With this entry I am going to wrap things up with a few points about Dispensationalism. I may come back to it, or a related topic, someday, but I have to admit, when I started I had no idea how long it would go. Not that that’s a bad thing, but it was a surprise.
From Historicism To Dispensationalism:
There are still people who use the Historicist model in understanding the end times, but there is no doubt that its teachings have been displaced as the predominant one among Protestants. Looking at the two, though, I can’t help but notice similarities in their methods. Both provide believers with complex schemas that explain everything, if only you take the time to lay all the facts out ‘correctly.’ Dispensationalism simply replaces the history books with newspapers. I haven’t seen any studies to confirm this, but I suspect that generations of Historicist teachings were in some way important in creating the intellectual climate necessary to make Dispensationalism possible.
In 2 Timothy 3:16 Paul taught that all scripture is inspired by God and ‘is profitable for doctrine, for reproof, for correction, for instruction in righteousness.’ But Futurists, including Dispensationalists, teach that Revelations, chapters 4 to 22, is only applicable to the end times. How can these two assertions be reconciled? If we were living in 1537 would any of the book matter? Believing that this is now the end times, Dispensationalists might deny there is a problem, but what does that say about the book’s relevancy for the last two thousand years?
A teaching of Dispensationalists – and a central part of the Left Behind novel series – is that you can still be saved if you miss the Rapture. As far as I can tell, this teaching has its origins in Dispensationalism’s problem of in explaining scriptures that describe a Church on earth during the Tribulation, but the whole idea of becoming a Christian after Jesus comes for His Church runs counter to the teachings of so much of the New Testament that I don’t know where to being! The Parable of the Ten Virgins. The analogy comparing His coming to that of a thief in the night. We are taught to be ready, because when He comes it will be too late to say, ‘Oh, I guess its time to repent!’
Previously I said I would discuss Dispensationalism’s pessimism. Here are three examples.
History Of Failure:
Dispensationalist history is one of continuous failure. God makes a covenant with man and man fails to honour it. God makes another covenant and, again, man fails to honour it. The pattern of failure continues, literally, until the end of time. Why don’t we instead read the Bible as God’s effort to bring man into a closer and deeper walk with Him? Then each covenant would make God a more intimate part of our lives.
Pessimism And Government:
Dispensationalism has been tied to a conservative and distrusting view of government, but at the same time Dispensationalists often advocate stronger and stronger policing and security policies. I have never been able to make any sense of this. Why would people who fear a coming One World Government want to give that government the tools to control and monitor their lives? Presumably, they expect to be Raptured out of here before they face the consequences of their actions.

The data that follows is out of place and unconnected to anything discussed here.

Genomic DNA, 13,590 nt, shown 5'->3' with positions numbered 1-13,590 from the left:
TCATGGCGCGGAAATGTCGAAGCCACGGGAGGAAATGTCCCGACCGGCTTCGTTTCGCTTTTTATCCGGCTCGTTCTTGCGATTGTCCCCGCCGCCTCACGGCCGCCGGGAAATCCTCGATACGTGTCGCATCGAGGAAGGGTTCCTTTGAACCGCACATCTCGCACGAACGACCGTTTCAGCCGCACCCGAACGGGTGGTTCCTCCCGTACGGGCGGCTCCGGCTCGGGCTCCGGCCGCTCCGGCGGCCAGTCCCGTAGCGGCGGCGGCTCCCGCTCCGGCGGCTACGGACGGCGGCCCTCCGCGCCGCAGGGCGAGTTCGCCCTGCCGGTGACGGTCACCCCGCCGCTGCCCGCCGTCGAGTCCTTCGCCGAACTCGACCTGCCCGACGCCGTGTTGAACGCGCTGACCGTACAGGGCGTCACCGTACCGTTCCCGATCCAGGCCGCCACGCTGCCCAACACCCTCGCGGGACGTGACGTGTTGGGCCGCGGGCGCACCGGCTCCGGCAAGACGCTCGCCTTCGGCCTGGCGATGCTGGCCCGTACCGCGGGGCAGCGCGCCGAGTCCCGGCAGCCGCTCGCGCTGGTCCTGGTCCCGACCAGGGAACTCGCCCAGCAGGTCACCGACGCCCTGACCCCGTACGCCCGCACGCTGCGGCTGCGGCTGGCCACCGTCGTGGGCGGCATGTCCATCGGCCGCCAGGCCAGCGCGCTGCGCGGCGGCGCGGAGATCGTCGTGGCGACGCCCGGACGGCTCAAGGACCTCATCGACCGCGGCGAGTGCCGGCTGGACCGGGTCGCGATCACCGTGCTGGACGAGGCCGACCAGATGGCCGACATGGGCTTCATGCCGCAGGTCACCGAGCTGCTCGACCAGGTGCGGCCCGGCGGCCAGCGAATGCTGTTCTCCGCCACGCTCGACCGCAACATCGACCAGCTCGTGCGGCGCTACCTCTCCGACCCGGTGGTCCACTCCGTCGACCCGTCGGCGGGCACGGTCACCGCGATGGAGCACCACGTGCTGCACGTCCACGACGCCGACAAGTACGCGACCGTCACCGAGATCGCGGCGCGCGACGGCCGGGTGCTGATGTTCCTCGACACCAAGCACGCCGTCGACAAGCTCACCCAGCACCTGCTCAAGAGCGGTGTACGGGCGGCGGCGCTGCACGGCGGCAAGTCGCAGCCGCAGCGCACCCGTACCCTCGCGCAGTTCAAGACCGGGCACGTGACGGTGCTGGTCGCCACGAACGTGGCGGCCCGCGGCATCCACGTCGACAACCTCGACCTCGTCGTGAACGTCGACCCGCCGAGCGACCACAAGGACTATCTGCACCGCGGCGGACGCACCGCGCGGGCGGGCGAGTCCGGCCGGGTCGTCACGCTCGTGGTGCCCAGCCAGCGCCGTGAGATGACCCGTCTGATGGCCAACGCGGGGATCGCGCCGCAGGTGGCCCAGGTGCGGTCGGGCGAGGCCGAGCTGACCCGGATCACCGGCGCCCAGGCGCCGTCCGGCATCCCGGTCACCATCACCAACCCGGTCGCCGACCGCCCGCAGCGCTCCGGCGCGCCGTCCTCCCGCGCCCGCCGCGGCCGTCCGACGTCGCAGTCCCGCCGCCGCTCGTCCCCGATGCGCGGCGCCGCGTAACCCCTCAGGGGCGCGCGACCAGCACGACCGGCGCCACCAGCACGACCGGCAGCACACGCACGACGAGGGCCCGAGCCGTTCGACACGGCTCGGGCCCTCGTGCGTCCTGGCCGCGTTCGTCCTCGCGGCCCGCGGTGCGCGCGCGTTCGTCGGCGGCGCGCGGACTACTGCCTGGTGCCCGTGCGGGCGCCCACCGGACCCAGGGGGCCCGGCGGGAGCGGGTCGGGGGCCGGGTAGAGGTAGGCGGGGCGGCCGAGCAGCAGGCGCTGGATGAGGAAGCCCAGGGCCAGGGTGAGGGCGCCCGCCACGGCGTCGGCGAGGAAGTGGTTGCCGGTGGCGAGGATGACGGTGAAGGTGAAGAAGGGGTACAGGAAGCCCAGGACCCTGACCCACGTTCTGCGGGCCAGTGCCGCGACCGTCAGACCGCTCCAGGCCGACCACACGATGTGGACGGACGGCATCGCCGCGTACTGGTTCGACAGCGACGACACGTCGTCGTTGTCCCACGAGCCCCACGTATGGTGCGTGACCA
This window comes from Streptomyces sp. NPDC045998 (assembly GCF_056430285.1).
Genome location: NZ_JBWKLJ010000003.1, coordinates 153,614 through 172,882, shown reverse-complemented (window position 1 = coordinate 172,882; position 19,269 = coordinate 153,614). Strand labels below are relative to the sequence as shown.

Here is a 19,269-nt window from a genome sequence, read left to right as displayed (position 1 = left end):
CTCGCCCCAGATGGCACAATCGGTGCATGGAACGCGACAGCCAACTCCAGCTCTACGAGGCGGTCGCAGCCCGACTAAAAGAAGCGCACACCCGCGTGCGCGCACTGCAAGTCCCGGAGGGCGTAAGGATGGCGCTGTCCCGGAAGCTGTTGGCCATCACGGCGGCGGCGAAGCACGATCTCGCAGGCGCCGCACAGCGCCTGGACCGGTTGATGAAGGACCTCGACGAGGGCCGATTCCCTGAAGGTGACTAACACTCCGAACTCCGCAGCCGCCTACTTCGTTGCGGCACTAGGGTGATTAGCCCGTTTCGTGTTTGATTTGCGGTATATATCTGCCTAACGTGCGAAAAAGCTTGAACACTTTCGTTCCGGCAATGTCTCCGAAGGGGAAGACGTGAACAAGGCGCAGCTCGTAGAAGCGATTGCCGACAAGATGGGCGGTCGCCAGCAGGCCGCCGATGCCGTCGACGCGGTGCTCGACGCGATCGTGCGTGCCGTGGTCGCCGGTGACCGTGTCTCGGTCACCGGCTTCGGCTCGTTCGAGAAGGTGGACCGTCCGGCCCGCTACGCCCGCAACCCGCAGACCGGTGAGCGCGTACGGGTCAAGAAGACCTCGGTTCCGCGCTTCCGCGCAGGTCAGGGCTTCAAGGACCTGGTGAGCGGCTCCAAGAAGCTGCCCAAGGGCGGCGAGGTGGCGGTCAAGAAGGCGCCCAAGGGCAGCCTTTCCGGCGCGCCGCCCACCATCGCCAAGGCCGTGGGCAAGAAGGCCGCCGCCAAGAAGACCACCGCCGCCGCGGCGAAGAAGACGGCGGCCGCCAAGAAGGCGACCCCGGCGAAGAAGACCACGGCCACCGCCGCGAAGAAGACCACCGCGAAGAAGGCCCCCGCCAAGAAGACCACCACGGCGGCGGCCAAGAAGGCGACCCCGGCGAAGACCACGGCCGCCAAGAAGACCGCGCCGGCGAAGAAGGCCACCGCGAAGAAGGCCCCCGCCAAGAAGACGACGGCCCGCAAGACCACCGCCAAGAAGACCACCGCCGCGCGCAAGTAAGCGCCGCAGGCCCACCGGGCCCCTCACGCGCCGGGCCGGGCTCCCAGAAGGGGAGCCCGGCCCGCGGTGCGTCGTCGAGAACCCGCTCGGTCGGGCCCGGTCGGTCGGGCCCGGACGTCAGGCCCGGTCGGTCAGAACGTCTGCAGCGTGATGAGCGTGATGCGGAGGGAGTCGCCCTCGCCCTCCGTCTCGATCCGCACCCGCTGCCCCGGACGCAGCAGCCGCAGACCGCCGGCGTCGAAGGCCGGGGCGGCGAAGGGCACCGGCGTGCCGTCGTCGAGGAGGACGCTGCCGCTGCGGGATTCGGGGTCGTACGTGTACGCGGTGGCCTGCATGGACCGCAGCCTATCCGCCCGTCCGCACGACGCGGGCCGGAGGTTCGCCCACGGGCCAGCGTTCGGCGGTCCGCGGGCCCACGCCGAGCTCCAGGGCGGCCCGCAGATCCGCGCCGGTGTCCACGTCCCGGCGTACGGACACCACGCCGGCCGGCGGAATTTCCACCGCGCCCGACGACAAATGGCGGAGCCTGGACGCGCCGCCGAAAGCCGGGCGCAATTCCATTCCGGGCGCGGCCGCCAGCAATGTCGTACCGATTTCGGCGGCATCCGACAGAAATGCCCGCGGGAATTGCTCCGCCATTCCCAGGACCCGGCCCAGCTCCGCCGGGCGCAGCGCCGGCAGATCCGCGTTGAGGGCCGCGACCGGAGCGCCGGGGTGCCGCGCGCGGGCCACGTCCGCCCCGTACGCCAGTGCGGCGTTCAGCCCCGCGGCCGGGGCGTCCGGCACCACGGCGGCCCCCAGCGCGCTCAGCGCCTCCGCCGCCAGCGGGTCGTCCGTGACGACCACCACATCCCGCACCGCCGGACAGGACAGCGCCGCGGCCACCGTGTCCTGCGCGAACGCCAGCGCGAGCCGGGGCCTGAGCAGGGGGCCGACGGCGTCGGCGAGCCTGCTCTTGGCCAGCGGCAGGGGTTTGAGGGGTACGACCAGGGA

Pessimism And The Environment:
First off, let me acknowledge that I am not going to win an environmental award any time soon. In fact, I am only now learning to drive, after 42 years of doing without. Nevertheless, another puzzling thing about Dispensationalists is how little regard they have for the earth. Why? Because the Lord will someday destroy the earth with fire, anyway, before He makes make a new heaven and earth (1 Peter 3:10-13). So, why worry? But ask them about money, time or their family and they’ll tell you that God wants them to be good stewards of His blessings, even though they are temporal. But didn’t He also give us a responsibility for the earth (Genesis 1:28)? Can you think of one aspect of your life that God has given you authority over in order for you to exploit it and discard it?
(Interestingly, not everyone believes that Peter is referring to the end of time. Many believe the passage refers to the second coming, with the fire representing God's judgement. Notice when this is supposed to happen: ‘the day of the Lord will come as a thief in the night’ [verse 10]. This is a phrase Dispensationalists understand to mean the Rapture! There is more to it than this one phrase, but that would mean a much lengthier study than I have time for right now. Perhaps I can return to it after I move.)
Wars And Rumours Of Wars:
Finally, since I don’t really know when I will be coming back to this subject, I thought I’d add this point as well. Everyone has some pet peeve. And often they are about trivial things. For example, I hate it when people say ‘nauseous’ when they mean they feel ‘nauseated.’ I have an end times pet peeve, too. How often have you heard the phrase ‘wars and rumours of wars’ when discussing prophecy? It comes from Matthew 24:6, when Jesus was asked by His disciples about the end times.
And Jesus answered and said unto them, Take heed that no man deceive you. For many shall come in my name, saying, I am Christ; and shall deceive many. And ye shall hear of wars and rumours of wars: see that ye be not troubled: for all these things must come to pass, but the end is not yet. For nation shall rise against nation, and kingdom against kingdom: and there shall be famines, and pestilences, and earthquakes, in divers places. All these are the beginning of sorrows.
Notice what he says? ‘[B]ut the end is not yet’? Remember that. Jesus starts by telling His disciples to ignore false prophets and rumours of war and other disasters. He then goes on to describe the end times, beginning with apostasy in, and persecution of, the Church. And how can the Church be prosecuted if it has been Raptured out of here?